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Driving times and breaks for school trips

Van driving on highway.

Here is guidance for teachers or other adults driving vehicles on school trips.

Drivers should ensure they take regular rest breaks when taking school students on long-distance trips, such as sports exchanges or school camps.

As a rule of thumb, drivers should aim for the equivalent of a 5-10 minute stop every 60 minutes of drive time. To find suitable stops, it's okay to drive a little longer for the first 2-3 hours of driving. But after 4 hours, make the driving time between stops about 45 minutes.

The driver should not try to push through when they display early warning signs of serious tiredness, such as yawning more than usual or finding it hard to keep their eyes open.

In these cases, the driver should stop and swap with another suitable driver if available or take a 15-20 minute nap to provide some alertness before continuing to drive. Please note this is only a short-term solution – the only way to recover from fatigue is to get enough good-quality sleep.

It is also important for schools to understand the concept of work time and not just calculate driving times in isolation. Time spent working in other duties before the drive contributes to the equation in term of fatigue.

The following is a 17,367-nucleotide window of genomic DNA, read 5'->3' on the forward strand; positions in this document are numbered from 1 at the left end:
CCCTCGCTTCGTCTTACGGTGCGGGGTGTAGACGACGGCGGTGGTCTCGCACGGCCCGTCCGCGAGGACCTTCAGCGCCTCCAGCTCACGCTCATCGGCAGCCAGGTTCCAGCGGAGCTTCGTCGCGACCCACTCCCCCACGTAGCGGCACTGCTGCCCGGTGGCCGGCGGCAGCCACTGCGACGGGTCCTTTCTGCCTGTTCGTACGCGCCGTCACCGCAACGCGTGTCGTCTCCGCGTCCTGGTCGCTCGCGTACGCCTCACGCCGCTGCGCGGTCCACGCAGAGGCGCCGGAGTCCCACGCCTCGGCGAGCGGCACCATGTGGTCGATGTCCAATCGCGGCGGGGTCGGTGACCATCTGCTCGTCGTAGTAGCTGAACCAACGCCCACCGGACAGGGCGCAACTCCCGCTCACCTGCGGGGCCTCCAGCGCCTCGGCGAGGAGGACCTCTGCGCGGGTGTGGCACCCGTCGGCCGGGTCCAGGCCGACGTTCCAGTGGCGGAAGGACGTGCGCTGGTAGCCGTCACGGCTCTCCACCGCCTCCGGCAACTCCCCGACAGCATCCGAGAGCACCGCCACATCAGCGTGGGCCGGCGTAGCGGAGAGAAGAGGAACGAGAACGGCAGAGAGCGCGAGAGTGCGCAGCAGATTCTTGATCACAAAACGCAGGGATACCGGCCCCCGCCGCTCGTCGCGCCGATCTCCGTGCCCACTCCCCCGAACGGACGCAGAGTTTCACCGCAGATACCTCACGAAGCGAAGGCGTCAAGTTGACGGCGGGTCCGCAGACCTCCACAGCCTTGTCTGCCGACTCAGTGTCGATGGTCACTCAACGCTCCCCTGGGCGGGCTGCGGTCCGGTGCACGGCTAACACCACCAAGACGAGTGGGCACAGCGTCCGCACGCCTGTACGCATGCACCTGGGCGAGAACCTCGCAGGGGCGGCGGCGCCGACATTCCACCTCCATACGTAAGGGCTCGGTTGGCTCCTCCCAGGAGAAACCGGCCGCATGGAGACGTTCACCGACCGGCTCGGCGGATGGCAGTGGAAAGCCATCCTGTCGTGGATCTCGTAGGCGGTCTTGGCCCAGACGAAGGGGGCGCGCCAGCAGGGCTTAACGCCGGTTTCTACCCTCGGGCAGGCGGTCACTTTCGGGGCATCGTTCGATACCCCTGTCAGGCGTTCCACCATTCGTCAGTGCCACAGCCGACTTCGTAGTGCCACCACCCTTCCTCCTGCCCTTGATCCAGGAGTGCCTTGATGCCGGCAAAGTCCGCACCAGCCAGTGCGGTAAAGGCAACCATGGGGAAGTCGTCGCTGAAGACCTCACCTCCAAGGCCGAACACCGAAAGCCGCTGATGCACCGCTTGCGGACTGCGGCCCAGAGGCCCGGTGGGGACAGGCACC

As well,

  • A driver should not exceed 5 and 1/2 hours of continuous work time (this includes driving and non-driving duties); without taking a rest break of at least 30 minutes; and
  • A driver should not exceed 13 hours of work time in any cumulative work day (defined as a 24 hour period starting after a continuous rest of at least 10 hours);
  • A driver should have at least 10 hours of continuous rest in any cumulative work day.

Also remember:

Teachers need a full drivers licence, the vehicle needs to be in a roadworthy condition at the time and it must display a current WOF. Appropriate seat belts (or restraints if under the age of seven) need to be worn by the driver and each passenger.

Find out more about fatigue and driving here:

Fatigue (Waka Kotahi main website)(external link)

Please note: this article provides guidance only. It is not a legal document.

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